In This Issue

In This Issue

When a person first hears that devastating sentence, “You have multiple sclerosis, almost inevitably the reaction is, “I’m going to be in a wheelchair.”

Before you turn to our special mobility section, consider this: More people with MS walk unassisted (or with some support from a cane, crutches, or a brace) than use a wheelchair or scooter. On the other hand, mobility problems are part of life for many people with MS. By “mobility problems” we mean weakness, poor balance, poor coordination, and MS fatigue–all common symptoms that make walking harder to do.

We’re focusing on mobility because MS does not mean the end of being on the go. Far from it. Tamar Sherman (page 44) offers an overview of what can be done today to keep people on their feet and/or moving with the wise use of “mobility aids”–those crutches, walkers, scooters, and wheelchairs that are nightmares to some and tools of freedom to others.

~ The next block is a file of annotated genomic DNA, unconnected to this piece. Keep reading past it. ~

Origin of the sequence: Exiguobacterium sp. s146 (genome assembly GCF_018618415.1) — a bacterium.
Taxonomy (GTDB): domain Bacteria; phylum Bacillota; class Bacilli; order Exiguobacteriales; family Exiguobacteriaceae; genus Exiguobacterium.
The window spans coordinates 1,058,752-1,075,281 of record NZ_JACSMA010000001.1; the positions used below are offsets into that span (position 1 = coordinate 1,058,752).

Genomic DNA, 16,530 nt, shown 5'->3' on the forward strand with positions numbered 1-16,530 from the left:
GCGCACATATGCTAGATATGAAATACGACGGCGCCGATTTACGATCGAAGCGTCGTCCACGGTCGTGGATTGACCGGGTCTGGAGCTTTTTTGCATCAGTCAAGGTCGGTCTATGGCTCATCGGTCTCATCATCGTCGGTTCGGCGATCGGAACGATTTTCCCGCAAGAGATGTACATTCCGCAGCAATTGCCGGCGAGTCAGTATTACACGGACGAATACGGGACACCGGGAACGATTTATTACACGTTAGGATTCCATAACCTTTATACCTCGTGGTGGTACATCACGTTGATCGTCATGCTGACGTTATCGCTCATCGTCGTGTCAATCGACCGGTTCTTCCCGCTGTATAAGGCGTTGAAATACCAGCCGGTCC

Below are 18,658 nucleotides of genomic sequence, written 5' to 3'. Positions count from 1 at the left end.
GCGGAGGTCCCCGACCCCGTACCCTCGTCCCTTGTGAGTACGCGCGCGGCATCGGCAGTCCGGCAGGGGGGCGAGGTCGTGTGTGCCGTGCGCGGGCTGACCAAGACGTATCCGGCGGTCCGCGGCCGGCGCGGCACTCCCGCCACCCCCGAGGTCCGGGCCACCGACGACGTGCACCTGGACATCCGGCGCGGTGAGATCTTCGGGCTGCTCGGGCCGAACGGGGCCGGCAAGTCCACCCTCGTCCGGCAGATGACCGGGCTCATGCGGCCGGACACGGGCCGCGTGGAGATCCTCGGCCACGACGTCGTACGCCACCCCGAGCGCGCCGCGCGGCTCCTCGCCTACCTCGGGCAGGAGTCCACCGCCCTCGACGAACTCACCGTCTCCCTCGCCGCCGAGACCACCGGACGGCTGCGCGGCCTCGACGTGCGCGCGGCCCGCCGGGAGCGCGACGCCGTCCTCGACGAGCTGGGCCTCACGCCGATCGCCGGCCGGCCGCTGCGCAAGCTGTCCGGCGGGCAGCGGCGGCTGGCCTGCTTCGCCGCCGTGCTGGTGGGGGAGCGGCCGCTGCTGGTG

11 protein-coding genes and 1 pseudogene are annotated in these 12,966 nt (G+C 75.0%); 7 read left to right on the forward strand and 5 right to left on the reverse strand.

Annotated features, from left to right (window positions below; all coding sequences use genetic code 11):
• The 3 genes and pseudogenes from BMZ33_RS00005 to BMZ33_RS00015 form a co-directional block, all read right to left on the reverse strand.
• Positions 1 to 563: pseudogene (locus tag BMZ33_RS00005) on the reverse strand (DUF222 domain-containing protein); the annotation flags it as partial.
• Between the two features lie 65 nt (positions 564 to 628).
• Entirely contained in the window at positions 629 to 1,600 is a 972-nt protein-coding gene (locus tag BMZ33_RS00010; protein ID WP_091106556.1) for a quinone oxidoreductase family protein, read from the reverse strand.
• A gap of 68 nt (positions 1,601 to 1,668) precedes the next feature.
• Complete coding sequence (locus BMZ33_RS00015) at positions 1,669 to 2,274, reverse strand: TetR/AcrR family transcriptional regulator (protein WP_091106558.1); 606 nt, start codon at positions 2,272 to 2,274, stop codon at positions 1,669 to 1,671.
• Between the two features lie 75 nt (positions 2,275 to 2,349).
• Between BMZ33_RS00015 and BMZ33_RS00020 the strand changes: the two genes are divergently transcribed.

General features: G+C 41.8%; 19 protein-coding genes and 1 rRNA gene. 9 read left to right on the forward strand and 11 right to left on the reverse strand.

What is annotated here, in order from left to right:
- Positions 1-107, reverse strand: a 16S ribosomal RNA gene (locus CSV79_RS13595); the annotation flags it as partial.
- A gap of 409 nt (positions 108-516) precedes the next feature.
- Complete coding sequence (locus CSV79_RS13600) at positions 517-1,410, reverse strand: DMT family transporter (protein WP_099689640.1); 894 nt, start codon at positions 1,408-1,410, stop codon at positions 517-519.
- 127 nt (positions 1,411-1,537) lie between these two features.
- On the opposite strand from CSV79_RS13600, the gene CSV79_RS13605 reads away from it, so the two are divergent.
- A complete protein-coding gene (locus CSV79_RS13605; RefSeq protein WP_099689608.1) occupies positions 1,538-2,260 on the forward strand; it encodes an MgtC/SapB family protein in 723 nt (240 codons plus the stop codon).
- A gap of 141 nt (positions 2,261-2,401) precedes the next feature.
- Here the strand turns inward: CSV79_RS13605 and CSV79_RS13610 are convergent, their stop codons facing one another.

Everyone with MS won’t face the challenges Carol Huebner (page 56) or Anne Straub (page 60) meet every day. We hope you’ll respond to their soaring spirits, and not see their difficulties as a personal prediction.

We also know that thinking of people who use mobility aids as losers, or as brave but pathetic victims, is the world’s biggest mobility barrier. We intend to challenge this negative attitude wherever it is found. A person in a wheelchair is a person, not an object of pity or shame. Taking this idea to heart is another big way to fight MS!

Martha King

Editor, InsideMS

COPYRIGHT 2000 National Multiple Sclerosis Society

COPYRIGHT 2001 Gale Group